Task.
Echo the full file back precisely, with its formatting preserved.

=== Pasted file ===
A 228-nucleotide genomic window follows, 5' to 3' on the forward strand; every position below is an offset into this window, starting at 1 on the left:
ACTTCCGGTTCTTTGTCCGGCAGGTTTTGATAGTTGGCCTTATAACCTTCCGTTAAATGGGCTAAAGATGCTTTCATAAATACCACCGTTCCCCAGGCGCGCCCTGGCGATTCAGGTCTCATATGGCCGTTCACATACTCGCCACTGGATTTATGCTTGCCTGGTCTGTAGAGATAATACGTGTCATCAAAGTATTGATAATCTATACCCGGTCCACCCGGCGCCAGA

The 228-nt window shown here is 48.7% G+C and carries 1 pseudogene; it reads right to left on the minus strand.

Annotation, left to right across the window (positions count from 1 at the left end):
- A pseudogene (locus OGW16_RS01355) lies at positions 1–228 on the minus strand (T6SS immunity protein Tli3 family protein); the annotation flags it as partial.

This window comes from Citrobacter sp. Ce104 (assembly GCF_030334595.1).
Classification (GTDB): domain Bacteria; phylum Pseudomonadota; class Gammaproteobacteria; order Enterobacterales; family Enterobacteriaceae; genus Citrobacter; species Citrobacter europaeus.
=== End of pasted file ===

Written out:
A 228-nucleotide genomic window follows, 5' to 3' on the forward strand; every position below is an offset into this window, starting at 1 on the left:
ACTTCCGGTTCTTTGTCCGGCAGGTTTTGATAGTTGGCCTTATAACCTTCCGTTAAATGGGCTAAAGATGCTTTCATAAATACCACCGTTCCCCAGGCGCGCCCTGGCGATTCAGGTCTCATATGGCCGTTCACATACTCGCCACTGGATTTATGCTTGCCTGGTCTGTAGAGATAATACGTGTCATCAAAGTATTGATAATCTATACCCGGTCCACCCGGCGCCAGA

The 228-nt window shown here is 48.7% G+C and carries 1 pseudogene; it reads right to left on the minus strand.

Annotation, left to right across the window (positions count from 1 at the left end):
- A pseudogene (locus OGW16_RS01355) lies at positions 1–228 on the minus strand (T6SS immunity protein Tli3 family protein); the annotation flags it as partial.

This window comes from Citrobacter sp. Ce104 (assembly GCF_030334595.1).
Classification (GTDB): domain Bacteria; phylum Pseudomonadota; class Gammaproteobacteria; order Enterobacterales; family Enterobacteriaceae; genus Citrobacter; species Citrobacter europaeus.